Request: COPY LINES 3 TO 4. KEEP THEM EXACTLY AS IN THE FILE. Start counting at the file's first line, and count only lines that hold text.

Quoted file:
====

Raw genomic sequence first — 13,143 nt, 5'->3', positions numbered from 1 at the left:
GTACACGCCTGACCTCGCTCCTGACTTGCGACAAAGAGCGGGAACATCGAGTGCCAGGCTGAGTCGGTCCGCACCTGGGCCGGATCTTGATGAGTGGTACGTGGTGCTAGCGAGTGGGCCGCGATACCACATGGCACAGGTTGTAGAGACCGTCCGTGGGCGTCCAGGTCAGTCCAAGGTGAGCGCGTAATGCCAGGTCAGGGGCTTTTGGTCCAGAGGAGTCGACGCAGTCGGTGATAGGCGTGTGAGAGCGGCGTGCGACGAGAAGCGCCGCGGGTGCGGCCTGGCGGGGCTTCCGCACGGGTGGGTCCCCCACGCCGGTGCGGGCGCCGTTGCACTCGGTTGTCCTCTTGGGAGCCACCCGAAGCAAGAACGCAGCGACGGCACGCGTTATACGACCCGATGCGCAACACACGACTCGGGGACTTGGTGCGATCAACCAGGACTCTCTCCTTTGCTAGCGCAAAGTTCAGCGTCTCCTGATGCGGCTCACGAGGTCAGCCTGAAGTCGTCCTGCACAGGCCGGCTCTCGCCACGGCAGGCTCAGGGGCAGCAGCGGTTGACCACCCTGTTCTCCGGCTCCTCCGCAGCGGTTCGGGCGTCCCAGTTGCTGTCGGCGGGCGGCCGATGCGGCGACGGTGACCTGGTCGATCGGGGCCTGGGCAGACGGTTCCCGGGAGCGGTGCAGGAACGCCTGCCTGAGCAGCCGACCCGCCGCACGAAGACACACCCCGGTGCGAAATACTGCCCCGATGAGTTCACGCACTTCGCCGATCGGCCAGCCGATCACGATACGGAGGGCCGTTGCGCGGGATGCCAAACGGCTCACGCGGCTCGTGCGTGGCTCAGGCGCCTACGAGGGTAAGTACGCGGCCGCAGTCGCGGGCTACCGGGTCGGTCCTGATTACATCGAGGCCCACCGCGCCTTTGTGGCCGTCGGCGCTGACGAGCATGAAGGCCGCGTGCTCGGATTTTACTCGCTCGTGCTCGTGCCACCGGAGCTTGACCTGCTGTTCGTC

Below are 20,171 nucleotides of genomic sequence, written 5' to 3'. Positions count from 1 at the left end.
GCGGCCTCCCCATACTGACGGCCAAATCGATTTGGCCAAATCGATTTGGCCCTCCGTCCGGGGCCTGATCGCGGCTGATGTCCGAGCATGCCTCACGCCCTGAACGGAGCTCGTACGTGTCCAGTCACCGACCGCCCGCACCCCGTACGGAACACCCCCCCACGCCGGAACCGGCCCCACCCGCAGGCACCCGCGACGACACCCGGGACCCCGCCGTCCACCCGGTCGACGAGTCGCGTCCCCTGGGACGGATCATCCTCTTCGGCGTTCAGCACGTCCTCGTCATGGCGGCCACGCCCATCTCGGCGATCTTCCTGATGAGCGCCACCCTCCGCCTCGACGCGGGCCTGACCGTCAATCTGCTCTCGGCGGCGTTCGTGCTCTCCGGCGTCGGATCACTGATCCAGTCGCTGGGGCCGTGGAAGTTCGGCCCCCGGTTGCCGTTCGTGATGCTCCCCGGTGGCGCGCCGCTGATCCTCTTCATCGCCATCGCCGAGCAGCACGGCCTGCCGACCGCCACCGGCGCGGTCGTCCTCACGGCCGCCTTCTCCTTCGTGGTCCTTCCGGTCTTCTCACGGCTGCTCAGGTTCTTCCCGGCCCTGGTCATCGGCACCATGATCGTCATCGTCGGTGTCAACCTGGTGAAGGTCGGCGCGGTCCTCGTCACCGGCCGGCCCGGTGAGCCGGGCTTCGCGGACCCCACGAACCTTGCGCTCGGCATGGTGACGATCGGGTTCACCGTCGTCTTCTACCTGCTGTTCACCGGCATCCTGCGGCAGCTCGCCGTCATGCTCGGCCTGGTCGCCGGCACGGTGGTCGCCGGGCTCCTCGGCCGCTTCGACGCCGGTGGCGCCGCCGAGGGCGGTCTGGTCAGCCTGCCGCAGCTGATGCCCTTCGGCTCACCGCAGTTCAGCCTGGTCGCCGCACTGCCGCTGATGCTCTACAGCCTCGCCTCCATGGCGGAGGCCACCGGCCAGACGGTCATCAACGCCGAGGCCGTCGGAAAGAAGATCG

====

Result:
Below are 20,171 nucleotides of genomic sequence, written 5' to 3'. Positions count from 1 at the left end.
GCGGCCTCCCCATACTGACGGCCAAATCGATTTGGCCAAATCGATTTGGCCCTCCGTCCGGGGCCTGATCGCGGCTGATGTCCGAGCATGCCTCACGCCCTGAACGGAGCTCGTACGTGTCCAGTCACCGACCGCCCGCACCCCGTACGGAACACCCCCCCACGCCGGAACCGGCCCCACCCGCAGGCACCCGCGACGACACCCGGGACCCCGCCGTCCACCCGGTCGACGAGTCGCGTCCCCTGGGACGGATCATCCTCTTCGGCGTTCAGCACGTCCTCGTCATGGCGGCCACGCCCATCTCGGCGATCTTCCTGATGAGCGCCACCCTCCGCCTCGACGCGGGCCTGACCGTCAATCTGCTCTCGGCGGCGTTCGTGCTCTCCGGCGTCGGATCACTGATCCAGTCGCTGGGGCCGTGGAAGTTCGGCCCCCGGTTGCCGTTCGTGATGCTCCCCGGTGGCGCGCCGCTGATCCTCTTCATCGCCATCGCCGAGCAGCACGGCCTGCCGACCGCCACCGGCGCGGTCGTCCTCACGGCCGCCTTCTCCTTCGTGGTCCTTCCGGTCTTCTCACGGCTGCTCAGGTTCTTCCCGGCCCTGGTCATCGGCACCATGATCGTCATCGTCGGTGTCAACCTGGTGAAGGTCGGCGCGGTCCTCGTCACCGGCCGGCCCGGTGAGCCGGGCTTCGCGGACCCCACGAACCTTGCGCTCGGCATGGTGACGATCGGGTTCACCGTCGTCTTCTACCTGCTGTTCACCGGCATCCTGCGGCAGCTCGCCGTCATGCTCGGCCTGGTCGCCGGCACGGTGGTCGCCGGGCTCCTCGGCCGCTTCGACGCCGGTGGCGCCGCCGAGGGCGGTCTGGTCAGCCTGCCGCAGCTGATGCCCTTCGGCTCACCGCAGTTCAGCCTGGTCGCCGCACTGCCGCTGATGCTCTACAGCCTCGCCTCCATGGCGGAGGCCACCGGCCAGACGGTCATCAACGCCGAGGCCGTCGGAAAGAAGATCG